Your clients will get the following letter when you change to a new firm:

Issues to consider when your broker changes firms
You’re receiving this notice because your broker has changed firms. If you’re thinking about whether to follow your broker or stay with your current firm, it’s a good idea to examine key issues that will help you make an informed decision. A good relationship with your broker is surely valuable to you, but it’s not the only factor in determining what’s in your best interest.
Before making a final decision, talk to your broker or someone at your current firm about the following questions, and make sure you’re comfortable with the answers.

Could financial incentives create a conflict of interest for your broker?
In general, you should discuss the reasons your broker decided to change firms. Some firms pay brokers financial incentives when they join, which could include bonuses based on customer assets the broker brings in, incentives for selling in-house products or a higher share of commissions. Similarly, some firms pay financial incentives to retain brokers or customers. While there’s nothing wrong with these incentives in either case, they can create a conflict of interest for the broker. Whether you stay or go, you should carefully consider whether your broker’s advice is aligned with your investment strategy and goals.

Can you transfer all your holdings to the new firm? What are the implications and costs if you can’t?
Some products, such as certain mutual funds and annuities, may not be transferable if that’s the case, you’ll face an additional decision if you follow your broker to the new firm: whether to liquidate the non-transferable holdings or keep just these holdings at your current firm. Either way, there couId be costs to you, such as fees or taxes if you liquidate,
or different service fees if you leave some assets at the current firm. Your broker should be able to explain the implications and costs of each scenario.

What costs will you pay, both in the short term and ongoing if you change firms? In addition to liquidation fees or taxes if you sell non-transferable assets, you may have to pay account termination or transfer fees if you close your current account , or account opening fees at the new firm.(Even if the new firm waives its fees as an incentive to transfer, that wouldn’t reduce any transfer or closure costs at your current firm.) Moving forward, the new firm may have a different pricing structure for maintaining your account or making transactions (such as fee-based instead of commissions ,or vice versa),which could increase or lower your account costs.Your broker should be able to explain the pricing structure of the new firm and how your ongoing costs would compare.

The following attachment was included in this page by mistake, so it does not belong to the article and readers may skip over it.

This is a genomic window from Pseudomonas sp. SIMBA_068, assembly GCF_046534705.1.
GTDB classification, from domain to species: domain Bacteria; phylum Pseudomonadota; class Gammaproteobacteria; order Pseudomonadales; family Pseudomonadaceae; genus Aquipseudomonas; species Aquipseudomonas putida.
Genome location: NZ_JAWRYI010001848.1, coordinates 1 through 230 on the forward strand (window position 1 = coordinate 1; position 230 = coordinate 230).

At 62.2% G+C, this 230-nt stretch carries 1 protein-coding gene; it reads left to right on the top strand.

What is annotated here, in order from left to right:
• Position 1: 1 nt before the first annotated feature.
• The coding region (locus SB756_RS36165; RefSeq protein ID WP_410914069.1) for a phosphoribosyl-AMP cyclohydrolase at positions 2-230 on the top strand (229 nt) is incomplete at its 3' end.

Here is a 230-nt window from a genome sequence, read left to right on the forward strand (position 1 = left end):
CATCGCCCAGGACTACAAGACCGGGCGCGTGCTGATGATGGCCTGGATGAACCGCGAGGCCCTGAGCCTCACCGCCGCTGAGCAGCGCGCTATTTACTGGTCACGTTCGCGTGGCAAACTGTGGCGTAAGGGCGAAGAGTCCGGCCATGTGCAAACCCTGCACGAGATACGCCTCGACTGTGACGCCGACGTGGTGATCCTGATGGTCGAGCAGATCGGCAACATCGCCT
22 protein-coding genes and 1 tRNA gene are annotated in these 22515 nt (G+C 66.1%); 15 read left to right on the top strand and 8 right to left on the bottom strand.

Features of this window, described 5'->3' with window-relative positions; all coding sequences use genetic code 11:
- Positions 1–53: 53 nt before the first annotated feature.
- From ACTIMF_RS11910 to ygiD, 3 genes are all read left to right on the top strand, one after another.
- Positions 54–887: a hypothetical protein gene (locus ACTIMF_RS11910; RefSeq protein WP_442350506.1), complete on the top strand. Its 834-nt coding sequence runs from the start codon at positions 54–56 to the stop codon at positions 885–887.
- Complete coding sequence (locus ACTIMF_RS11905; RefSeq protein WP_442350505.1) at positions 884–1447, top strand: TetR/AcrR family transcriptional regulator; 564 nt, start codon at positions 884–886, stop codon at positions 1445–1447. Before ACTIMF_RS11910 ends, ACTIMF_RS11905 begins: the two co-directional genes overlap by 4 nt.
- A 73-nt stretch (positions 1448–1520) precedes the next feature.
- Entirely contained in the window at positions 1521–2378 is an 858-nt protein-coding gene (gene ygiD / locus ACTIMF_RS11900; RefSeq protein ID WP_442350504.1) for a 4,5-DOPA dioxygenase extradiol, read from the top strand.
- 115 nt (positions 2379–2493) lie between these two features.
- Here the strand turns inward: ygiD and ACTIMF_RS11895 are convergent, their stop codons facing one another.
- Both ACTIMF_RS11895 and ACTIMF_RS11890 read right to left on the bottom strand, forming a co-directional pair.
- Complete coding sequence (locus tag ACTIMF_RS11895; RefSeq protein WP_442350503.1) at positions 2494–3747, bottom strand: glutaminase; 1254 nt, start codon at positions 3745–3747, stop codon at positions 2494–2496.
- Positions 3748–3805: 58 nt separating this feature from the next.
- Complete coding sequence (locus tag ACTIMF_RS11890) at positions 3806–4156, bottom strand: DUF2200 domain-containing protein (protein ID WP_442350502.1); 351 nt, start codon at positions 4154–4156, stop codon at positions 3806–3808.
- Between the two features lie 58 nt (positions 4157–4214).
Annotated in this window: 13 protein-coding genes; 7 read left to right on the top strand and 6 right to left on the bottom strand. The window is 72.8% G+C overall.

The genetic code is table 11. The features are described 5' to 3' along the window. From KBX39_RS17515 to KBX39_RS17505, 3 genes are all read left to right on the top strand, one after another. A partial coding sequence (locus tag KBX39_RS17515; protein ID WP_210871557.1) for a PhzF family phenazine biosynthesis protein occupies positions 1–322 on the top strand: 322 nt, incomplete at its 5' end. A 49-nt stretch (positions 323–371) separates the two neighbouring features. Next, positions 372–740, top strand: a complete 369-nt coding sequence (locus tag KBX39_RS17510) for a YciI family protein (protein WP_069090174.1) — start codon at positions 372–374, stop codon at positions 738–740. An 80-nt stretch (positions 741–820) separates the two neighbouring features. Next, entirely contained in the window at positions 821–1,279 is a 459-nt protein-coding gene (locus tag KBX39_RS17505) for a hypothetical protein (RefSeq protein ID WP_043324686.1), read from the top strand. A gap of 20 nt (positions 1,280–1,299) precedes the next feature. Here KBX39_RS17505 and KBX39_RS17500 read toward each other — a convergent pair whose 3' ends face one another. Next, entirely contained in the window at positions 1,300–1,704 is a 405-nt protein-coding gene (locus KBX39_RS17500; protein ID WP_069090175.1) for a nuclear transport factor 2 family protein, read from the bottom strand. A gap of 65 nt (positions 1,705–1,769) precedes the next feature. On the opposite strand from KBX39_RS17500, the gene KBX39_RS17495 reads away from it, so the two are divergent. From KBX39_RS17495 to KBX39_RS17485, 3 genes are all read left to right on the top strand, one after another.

How do the products at the new firm compare with your current firm?
Of course, not all firms offer the same products. There may be some types of investments you’ve purchased in the past or are considering for the future that aren’t available at the new firm.
If that happens, you should feel comfortable with the products they offer as alternatives If you tend to keep a lot of cash in your account, ask what investment vehicles are available at the new firm for the cash sweep account and whether the interest rate would have an effect on your return.

What level of service will you have?
Whether you follow your broker to the new firm or choose another broker at your current firm, consider whether you’ll have access to the types of service, support and online resources that meet your needs.

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So much for those transparency promises that Republicans made when they took over the U.S. House of Representatives in 2010, in which they said that any bill they proposed would  be posted online 72 hours in advance of any vote. Investment News notes that with the legislation the Republicans proposed to solve the fiscal cliff issue, that promise was not kept. That’s because the two bills were only posted 24 hours before a vote.

The article says that “as we reach the end of the fiscal-cliff hanger, it’s becoming clear that the transparency promise is being violated.” Investment News says that “both parties are adept at keeping the public in the dark about what’s going on in the capital.”

As it turns out, House Republicans rejected Speaker of the House John Boehner’s so-called “Plan B,” so the point may be moot. But the issue is still one that matters as far as keeping promises.

In addition, as the publication notes, it’s not only Republicans who are keeping citizens in the dark. Investment News notes that President Barack Obama’s own fiscal cliff plan is hard to find details on, with most details coming from “leaks from administration aides that are then published in the media.“

Written by Lisa Swan

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